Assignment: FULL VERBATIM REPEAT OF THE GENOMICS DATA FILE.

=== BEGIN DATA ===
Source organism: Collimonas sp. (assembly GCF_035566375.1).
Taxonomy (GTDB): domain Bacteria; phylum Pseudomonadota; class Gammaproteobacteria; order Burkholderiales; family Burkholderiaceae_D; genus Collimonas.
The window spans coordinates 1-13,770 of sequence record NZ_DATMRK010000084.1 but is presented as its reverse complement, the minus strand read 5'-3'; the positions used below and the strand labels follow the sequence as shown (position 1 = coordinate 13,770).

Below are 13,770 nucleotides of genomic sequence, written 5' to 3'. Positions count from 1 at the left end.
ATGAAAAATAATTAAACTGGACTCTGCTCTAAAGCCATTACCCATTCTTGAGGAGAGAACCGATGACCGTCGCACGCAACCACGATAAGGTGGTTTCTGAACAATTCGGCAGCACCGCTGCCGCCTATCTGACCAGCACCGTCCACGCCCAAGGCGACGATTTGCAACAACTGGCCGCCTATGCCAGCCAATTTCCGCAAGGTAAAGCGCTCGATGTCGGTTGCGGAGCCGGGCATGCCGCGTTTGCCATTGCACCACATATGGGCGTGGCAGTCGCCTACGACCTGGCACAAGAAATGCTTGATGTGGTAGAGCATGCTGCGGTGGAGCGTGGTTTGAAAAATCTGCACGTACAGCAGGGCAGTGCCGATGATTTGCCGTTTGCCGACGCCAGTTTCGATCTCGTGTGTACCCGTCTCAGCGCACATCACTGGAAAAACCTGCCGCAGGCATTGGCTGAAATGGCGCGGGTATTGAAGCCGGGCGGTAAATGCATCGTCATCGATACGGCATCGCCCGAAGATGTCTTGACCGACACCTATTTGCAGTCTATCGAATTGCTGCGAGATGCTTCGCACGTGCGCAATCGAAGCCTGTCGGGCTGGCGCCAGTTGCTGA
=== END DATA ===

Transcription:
Source organism: Collimonas sp. (assembly GCF_035566375.1).
Taxonomy (GTDB): domain Bacteria; phylum Pseudomonadota; class Gammaproteobacteria; order Burkholderiales; family Burkholderiaceae_D; genus Collimonas.
The window spans coordinates 1-13,770 of sequence record NZ_DATMRK010000084.1 but is presented as its reverse complement, the minus strand read 5'-3'; the positions used below and the strand labels follow the sequence as shown (position 1 = coordinate 13,770).

Below are 13,770 nucleotides of genomic sequence, written 5' to 3'. Positions count from 1 at the left end.
ATGAAAAATAATTAAACTGGACTCTGCTCTAAAGCCATTACCCATTCTTGAGGAGAGAACCGATGACCGTCGCACGCAACCACGATAAGGTGGTTTCTGAACAATTCGGCAGCACCGCTGCCGCCTATCTGACCAGCACCGTCCACGCCCAAGGCGACGATTTGCAACAACTGGCCGCCTATGCCAGCCAATTTCCGCAAGGTAAAGCGCTCGATGTCGGTTGCGGAGCCGGGCATGCCGCGTTTGCCATTGCACCACATATGGGCGTGGCAGTCGCCTACGACCTGGCACAAGAAATGCTTGATGTGGTAGAGCATGCTGCGGTGGAGCGTGGTTTGAAAAATCTGCACGTACAGCAGGGCAGTGCCGATGATTTGCCGTTTGCCGACGCCAGTTTCGATCTCGTGTGTACCCGTCTCAGCGCACATCACTGGAAAAACCTGCCGCAGGCATTGGCTGAAATGGCGCGGGTATTGAAGCCGGGCGGTAAATGCATCGTCATCGATACGGCATCGCCCGAAGATGTCTTGACCGACACCTATTTGCAGTCTATCGAATTGCTGCGAGATGCTTCGCACGTGCGCAATCGAAGCCTGTCGGGCTGGCGCCAGTTGCTGA